I have concluded that the epistemic argument for markets needs to be heavily qualified, if not put on its head: it is not an argument for “free” markets but for the careful regulation of markets. The “invisible hand” can only, if ever, do its work on material that has been diligently prepared, and continues to be monitored, by many visible hands. Otherwise, the result may be a mere chimera of the epistemic mechanism that I learned about when studying economics: it may seem to work fine on the surface but fail to realize the goals it is supposed to achieve, such as genuine preference satisfaction and the avoidance of inefficient economic behavior. This misleading image of the market can keep us trapped when we think about institutional design, inserting a pro-market bias instead of allowing for an objective evaluation of alternatives. And given the need to redesign many economic institutions in the face of climate change and massive socio-economic inequality, we cannot afford to be held captive by a picture, as Wittgenstein had once put it.

An intriguing read, and just one part of an encouraging start for a unique new publication.


* From the "About" page on their website:

The Raven is a magazine of original philosophy written for intellectually curious readers with or without academic training in the discipline. It aims to revive an essayistic style of philosophy that was more common in academic venues as recently as thirty years ago but has gradually disappeared — that is, to publish contributions to the “literature” that deserve to be called literature.

Alexandrova and Fabian on the challenge of thick concepts for science

Eur jrnl phil scienceBy Mark D. White

An article forthcoming in the European Journal for Philosophy of Science by Anna Alexandrova and Mark Fabian, titled "Democratising Measurement: or Why Thick Concepts Call for Coproduction," discusses the issues that thick concepts, those that involve both description and evaluation, pose for the sciences, using well-being as an example, and proposes a novel way to recognize both aspects.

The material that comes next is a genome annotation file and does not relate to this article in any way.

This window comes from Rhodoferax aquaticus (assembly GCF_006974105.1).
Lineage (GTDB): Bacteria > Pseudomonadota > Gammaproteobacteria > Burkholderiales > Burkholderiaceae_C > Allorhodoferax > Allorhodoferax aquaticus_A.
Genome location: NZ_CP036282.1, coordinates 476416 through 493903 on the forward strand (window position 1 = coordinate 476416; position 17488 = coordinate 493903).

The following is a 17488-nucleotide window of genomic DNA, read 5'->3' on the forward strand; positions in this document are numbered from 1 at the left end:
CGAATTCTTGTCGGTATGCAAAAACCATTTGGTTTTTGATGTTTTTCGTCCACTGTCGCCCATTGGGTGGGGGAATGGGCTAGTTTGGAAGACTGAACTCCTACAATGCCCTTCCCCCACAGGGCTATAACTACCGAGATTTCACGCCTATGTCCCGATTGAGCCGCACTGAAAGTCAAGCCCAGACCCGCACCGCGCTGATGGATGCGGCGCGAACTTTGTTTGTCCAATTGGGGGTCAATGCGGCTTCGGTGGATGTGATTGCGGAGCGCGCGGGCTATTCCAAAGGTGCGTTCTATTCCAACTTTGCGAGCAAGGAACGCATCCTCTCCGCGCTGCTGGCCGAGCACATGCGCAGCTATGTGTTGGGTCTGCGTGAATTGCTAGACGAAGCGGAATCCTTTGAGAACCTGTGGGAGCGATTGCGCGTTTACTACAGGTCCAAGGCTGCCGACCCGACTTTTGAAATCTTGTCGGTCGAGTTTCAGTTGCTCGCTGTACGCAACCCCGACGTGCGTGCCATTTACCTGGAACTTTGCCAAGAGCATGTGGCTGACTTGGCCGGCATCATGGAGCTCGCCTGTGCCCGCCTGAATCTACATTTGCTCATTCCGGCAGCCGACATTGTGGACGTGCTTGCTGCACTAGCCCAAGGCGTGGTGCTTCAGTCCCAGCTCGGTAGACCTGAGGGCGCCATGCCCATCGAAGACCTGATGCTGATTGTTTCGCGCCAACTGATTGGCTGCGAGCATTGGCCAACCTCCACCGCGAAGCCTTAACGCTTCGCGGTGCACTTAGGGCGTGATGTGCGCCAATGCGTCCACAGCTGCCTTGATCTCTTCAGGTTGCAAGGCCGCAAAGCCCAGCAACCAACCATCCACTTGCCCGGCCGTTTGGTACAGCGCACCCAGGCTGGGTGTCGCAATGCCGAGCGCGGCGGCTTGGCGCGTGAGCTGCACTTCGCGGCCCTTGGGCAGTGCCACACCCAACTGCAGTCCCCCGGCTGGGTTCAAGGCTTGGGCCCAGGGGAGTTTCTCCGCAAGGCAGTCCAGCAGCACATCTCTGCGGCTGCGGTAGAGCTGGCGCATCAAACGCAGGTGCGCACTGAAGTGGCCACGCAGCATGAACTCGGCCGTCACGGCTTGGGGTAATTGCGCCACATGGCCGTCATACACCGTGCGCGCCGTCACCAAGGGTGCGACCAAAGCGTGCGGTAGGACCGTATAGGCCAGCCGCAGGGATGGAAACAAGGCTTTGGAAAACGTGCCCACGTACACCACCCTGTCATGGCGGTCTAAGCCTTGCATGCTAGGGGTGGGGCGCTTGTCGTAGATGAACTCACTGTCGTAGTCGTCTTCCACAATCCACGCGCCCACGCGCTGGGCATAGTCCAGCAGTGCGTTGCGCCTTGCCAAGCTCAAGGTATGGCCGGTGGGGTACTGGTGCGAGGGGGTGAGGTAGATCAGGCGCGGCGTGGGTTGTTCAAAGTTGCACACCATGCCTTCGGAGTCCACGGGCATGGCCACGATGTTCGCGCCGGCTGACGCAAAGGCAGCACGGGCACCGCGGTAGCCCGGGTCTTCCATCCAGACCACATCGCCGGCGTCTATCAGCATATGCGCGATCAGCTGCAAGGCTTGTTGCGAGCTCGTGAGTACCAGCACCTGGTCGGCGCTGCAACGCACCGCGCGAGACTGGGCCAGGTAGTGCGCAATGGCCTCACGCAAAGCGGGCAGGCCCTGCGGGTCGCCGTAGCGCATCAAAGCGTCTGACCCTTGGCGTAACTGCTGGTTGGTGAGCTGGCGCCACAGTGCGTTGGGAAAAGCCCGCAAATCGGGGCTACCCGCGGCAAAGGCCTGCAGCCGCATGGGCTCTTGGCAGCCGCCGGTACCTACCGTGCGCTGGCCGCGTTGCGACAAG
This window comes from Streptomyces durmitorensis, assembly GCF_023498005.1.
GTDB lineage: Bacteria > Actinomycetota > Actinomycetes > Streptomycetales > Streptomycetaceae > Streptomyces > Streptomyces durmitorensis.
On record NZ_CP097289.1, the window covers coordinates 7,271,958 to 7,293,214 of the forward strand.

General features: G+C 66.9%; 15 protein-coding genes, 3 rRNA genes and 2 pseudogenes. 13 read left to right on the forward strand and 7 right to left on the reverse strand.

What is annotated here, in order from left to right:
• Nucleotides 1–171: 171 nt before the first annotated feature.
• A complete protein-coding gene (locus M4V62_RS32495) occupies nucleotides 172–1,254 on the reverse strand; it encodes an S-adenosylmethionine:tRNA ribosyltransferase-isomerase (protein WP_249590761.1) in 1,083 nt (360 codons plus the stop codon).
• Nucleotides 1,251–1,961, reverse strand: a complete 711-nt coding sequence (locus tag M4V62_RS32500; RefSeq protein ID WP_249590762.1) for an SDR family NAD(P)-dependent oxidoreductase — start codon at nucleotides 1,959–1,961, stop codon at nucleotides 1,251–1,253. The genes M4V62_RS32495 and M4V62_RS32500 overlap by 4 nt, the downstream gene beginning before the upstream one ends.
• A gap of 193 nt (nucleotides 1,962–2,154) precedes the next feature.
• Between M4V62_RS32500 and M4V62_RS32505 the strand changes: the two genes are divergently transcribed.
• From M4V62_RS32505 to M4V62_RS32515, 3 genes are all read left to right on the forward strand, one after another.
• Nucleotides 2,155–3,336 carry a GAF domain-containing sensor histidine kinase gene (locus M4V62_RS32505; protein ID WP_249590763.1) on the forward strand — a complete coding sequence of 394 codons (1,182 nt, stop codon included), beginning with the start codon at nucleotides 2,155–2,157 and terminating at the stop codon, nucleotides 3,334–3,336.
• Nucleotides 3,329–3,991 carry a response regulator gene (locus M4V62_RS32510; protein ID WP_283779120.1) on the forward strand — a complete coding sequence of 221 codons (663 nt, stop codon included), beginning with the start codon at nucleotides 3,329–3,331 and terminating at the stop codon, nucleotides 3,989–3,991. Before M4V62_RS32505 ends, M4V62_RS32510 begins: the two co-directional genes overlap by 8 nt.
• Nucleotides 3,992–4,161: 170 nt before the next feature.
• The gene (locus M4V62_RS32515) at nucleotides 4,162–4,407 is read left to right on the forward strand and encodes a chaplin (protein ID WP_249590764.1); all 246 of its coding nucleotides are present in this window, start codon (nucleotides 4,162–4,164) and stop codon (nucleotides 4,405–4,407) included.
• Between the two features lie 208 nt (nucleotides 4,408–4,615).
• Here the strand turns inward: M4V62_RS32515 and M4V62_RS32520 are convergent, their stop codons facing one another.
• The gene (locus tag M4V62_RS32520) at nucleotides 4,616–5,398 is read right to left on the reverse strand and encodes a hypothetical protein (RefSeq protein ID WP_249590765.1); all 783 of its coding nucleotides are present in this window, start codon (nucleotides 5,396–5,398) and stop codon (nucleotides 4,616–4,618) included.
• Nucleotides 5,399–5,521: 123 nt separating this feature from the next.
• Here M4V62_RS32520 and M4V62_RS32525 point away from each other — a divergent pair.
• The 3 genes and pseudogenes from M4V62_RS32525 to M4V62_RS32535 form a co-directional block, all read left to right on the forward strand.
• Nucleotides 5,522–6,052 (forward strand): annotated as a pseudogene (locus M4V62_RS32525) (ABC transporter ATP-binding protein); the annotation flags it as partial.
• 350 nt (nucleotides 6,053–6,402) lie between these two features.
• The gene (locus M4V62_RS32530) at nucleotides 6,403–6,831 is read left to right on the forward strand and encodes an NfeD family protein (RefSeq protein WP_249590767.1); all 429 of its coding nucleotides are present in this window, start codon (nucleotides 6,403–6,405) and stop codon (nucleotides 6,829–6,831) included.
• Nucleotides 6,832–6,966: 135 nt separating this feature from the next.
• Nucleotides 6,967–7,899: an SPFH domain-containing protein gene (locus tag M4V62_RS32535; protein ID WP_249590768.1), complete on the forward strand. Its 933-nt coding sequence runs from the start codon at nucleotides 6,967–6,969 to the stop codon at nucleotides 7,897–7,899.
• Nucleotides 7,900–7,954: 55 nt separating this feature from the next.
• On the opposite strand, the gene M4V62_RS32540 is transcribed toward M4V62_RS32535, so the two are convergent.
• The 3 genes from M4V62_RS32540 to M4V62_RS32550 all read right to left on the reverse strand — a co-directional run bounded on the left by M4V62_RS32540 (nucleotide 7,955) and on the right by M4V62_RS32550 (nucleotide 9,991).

From the abstract:

Thick concepts, namely those concepts that describe and evaluate simultaneously, present a challenge to science. Since science does not have a monopoly on value judgments, what is responsible research involving such concepts? Using measurement of wellbeing as an example, we first present the options open to researchers wishing to study phenomena denoted by such concepts. We argue that while it is possible to treat these concepts as technical terms, or to make the relevant value judgment in-house, the responsible thing to do, especially in the context of public policy, is to make this value judgment through a legitimate political process that includes all the stakeholders of this research. We then develop a participatory model of measurement based on the ideal of co-production. To show that this model is feasible and realistic, we illustrate it with a case study of co-production of a concept of thriving conducted by the authors in collaboration with a UK anti-poverty charity Turn2us.

Fabian has an excellent Twitter thread tracing out some of the central concepts and findings of the paper here:

Igersheim on Rawls and economics

RawlsBy Mark D. White

A new working paper from Herrade Igersheim (BETA, University of Strasbourg, CNRS, University of Lorraine) titled "Rawls and the Economists: The (Im)possible Dialogue" offers a unique perspective on the relationship between the great philosopher and the field that would adopt his thinking. From the abstract: